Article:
Plantar fasciotomy at age 34, still have pain 5 weeks after

by Kevin

Hi there. I've experienced mostly all the symptoms everyone else here has. About 2 years ago I started getting the typical pain in the left heel so commonly reported. I tried all the typical conservative approaches with no pain relief. On March 8, 2011 I had the fasciotomy release done on the medial 1/3rd of my left fascia.

It has now been 4 weeks post op. The first 3 weeks I pretty much stayed off my feet with the exception of hygiene needs and hobbled around on crutches.

In the start of my 4th week the doctor gave me instructions to start weening myself off the crutches over the last week. By last Friday, 4/1 I was pretty much off the crutches and limping around.

It is now the start of my 5th week post op and the doctor gave me instructions to bear weight, but take it easy. I am sore and all though parts of my heel feel a little relieved I now have more pain directly on the bottom of my left heel, as opposed to before, the pain was towards the inside of the left heel more.

As many others, it is tough to stay optimistic.

I'm icing it right now, as this has been my first day back to work in full shoes. I'm looking into negative heel shoes right now to aid in my recovery and will ask my doctor about them next week during my checkup. They seem like a viable aid to help reduce my pain symptoms.

One question I have, if a fasciotomy is to be considered successful, how much time to go by before I should normally have no pain?

Like said above after being off the foot for 3 weeks, there was no heel pain, but now after being on it again for the last week, it seems similar pain has returned?

Thanks for reading


Joshua Answers:

Hi Kevin.

Plantar Fasciitis can be bad news, but at least one's structure is intact.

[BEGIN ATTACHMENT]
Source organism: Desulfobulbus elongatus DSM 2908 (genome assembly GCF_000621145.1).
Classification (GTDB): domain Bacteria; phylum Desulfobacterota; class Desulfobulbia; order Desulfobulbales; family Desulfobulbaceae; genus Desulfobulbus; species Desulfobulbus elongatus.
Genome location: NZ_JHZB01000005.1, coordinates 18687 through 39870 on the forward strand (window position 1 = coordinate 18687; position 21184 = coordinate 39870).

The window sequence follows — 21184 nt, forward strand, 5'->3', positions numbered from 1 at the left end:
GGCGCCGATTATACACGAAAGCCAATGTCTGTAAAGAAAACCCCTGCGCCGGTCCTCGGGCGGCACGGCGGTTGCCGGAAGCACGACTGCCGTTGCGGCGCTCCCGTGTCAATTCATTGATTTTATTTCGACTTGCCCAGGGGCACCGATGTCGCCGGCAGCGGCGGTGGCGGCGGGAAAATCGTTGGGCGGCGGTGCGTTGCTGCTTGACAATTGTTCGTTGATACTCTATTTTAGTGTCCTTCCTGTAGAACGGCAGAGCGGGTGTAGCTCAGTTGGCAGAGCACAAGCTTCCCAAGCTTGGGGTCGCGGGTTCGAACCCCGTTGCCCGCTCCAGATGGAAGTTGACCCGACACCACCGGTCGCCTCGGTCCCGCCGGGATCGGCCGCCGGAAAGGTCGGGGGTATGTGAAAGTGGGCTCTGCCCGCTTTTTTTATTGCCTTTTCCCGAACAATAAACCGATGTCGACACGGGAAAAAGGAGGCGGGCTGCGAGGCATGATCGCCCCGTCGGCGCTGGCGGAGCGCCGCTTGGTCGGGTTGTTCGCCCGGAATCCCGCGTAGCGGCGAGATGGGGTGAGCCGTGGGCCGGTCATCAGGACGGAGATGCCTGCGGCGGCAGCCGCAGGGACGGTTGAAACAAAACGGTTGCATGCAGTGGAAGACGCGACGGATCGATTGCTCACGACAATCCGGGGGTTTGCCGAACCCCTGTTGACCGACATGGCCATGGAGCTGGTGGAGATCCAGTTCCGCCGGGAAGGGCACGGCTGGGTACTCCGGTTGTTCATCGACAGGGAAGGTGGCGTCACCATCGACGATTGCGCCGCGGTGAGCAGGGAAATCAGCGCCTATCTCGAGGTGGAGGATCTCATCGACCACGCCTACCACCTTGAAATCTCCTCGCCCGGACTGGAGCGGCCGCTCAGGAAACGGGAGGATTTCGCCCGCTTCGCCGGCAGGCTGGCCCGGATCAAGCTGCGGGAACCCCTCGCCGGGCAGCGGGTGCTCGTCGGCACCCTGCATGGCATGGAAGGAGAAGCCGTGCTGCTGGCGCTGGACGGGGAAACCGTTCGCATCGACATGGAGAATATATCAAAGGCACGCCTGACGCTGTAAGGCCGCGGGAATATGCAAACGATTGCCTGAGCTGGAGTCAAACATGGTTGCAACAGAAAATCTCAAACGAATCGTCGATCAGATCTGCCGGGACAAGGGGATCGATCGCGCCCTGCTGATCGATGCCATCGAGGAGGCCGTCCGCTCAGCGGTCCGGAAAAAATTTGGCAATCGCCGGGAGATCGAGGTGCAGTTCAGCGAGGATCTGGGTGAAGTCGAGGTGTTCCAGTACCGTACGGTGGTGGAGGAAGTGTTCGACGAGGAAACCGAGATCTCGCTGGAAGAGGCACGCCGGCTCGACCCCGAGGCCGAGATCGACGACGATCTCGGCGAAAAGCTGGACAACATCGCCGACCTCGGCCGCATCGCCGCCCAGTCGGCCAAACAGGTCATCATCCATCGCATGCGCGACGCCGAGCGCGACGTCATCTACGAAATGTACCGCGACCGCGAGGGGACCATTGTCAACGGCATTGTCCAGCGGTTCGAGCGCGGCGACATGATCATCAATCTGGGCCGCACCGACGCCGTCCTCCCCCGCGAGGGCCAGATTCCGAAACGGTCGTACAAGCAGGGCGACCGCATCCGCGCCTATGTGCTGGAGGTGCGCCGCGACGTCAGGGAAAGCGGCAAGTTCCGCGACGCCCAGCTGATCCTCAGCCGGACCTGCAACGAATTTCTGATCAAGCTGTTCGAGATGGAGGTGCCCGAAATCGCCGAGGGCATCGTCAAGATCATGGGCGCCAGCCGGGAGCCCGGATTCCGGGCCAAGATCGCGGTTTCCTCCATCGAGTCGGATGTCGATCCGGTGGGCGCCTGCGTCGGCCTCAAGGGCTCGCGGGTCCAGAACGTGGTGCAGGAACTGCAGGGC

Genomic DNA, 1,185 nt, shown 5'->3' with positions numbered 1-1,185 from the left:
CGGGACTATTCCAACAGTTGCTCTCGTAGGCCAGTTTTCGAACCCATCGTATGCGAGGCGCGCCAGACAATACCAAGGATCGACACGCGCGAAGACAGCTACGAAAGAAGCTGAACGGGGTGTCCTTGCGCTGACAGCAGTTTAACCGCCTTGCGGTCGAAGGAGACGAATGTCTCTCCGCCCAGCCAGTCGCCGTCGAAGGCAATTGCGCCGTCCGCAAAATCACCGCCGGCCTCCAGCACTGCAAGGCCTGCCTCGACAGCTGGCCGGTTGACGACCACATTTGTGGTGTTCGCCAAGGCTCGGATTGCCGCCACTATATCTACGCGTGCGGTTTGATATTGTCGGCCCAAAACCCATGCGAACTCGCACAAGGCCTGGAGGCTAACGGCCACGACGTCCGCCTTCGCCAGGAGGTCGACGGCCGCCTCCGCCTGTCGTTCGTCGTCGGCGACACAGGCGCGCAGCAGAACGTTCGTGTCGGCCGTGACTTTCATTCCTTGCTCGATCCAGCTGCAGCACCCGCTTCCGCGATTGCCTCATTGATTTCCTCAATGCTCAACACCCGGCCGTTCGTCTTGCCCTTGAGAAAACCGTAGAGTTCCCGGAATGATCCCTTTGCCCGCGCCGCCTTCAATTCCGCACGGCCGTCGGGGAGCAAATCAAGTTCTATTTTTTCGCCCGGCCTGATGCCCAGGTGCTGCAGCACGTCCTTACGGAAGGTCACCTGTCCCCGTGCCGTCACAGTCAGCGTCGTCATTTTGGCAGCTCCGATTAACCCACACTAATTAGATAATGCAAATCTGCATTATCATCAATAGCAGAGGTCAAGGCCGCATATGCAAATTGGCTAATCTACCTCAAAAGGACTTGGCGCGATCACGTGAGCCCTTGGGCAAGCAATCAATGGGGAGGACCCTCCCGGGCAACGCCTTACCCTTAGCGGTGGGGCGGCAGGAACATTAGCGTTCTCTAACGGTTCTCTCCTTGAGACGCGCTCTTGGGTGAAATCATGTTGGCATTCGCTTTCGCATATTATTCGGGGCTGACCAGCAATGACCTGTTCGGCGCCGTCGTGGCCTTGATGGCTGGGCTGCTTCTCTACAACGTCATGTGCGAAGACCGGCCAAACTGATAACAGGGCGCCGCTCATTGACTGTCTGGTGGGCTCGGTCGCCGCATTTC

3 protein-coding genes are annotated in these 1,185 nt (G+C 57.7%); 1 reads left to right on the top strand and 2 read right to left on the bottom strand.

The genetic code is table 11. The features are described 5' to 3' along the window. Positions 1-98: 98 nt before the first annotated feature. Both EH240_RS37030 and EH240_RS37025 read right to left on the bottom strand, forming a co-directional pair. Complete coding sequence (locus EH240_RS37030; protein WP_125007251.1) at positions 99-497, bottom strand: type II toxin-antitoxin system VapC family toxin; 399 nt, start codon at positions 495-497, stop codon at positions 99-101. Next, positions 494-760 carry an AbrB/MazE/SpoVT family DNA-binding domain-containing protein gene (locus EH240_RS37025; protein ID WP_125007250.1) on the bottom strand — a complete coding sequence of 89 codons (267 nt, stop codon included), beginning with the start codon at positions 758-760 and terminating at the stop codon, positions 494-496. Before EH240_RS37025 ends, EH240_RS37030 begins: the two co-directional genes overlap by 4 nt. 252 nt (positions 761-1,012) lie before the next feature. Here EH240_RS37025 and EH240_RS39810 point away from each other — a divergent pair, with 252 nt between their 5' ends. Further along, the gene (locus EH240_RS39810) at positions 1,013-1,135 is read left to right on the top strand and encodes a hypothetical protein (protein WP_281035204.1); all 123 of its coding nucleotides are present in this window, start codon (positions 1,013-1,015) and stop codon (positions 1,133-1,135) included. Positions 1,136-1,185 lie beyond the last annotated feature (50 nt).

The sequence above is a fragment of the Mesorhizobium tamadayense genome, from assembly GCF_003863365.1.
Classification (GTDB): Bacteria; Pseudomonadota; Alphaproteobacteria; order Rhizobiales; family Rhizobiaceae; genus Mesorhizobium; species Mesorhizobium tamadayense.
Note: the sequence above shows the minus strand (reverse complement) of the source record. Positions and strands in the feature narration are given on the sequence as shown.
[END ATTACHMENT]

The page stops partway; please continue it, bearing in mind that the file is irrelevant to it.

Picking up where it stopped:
Go in there and cut the structural supports, and it's a whole new ball game.

How long for pain to go away for it to be considered 'successful'? I really can't say.

I think a more valuable way to look at it is, 'If I can walk on it without pain, then it was a success.'

Having said that, I've seen doctors predict anywhere from a month to 8 months for pain to go away.

I imagine
it depends on how much structure they cut.

That structure got taut when you put weight on the foot. The doctor cut it partially or completely. Now you put weight on your foot and that structure no longer provides resistance, or a partly severed structure provides resistance's cut down the middle.

And all that force has to go -somewhere-.

Your pain went away in the first few weeks because you were off your foot. Now that you're putting load on it again....

Also, the -cause- of the original problem is still in place. It wasn't the plantar fascia, it was all the tight muscles and connective tissue of the lower leg.

The doctor cut where he cut for whatever reason. And considering that surgery causes damage, you're at four weeks which, all things considered, isn't that long of a period post-injury.

Heck, just stepping on a nail hurts for 3ish weeks, and your surgery caused a lot more damage than that.

And, of course, greatly aggravated the pre-existing Process of Inflammation.

Now you're walking again. And that's going to cause you to be sore, not just from the surgery injury, but because your structure has changed. And since that's changed, muscles are going to work differently and they're likely to get sore and unhappy (and they already were sore and unhappy).

In short, your symptoms are unsurprising for where you're at at week 5. Are you doomed to more pain, or will it get better? I really have no idea at this point, it could go either way, and there's lots of factors involved.

You of course can help it with Ice Dipping and increasing your protein and good fats intake, and loosening up the structures of the back of your lower leg.

Please reply using the comment link below. Do not submit a new submission to answer/reply, it's too hard for me to find where it's supposed to go.

And, comments have a 3,000 character limit so you may have to comment twice.

Joshua Tucker, B.A., C.M.T.
The Tendonitis Expert

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Comments for Plantar fasciotomy at age 34, still have pain 5 weeks after

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Aug 23, 2018
Endoscopic Plantar Fasciotomy -4 weeks ago
by: Mark E.


I am embarrassed to say I am not sure what exactly he removed. I will ask him Monday at my 1 month check-up. Thank you for your words of encouragement. I will hold off on my law suit for now :)

At my first appointment with him he told me I would not have any problem moving my son in to college this week (4-5 weeks post surgery).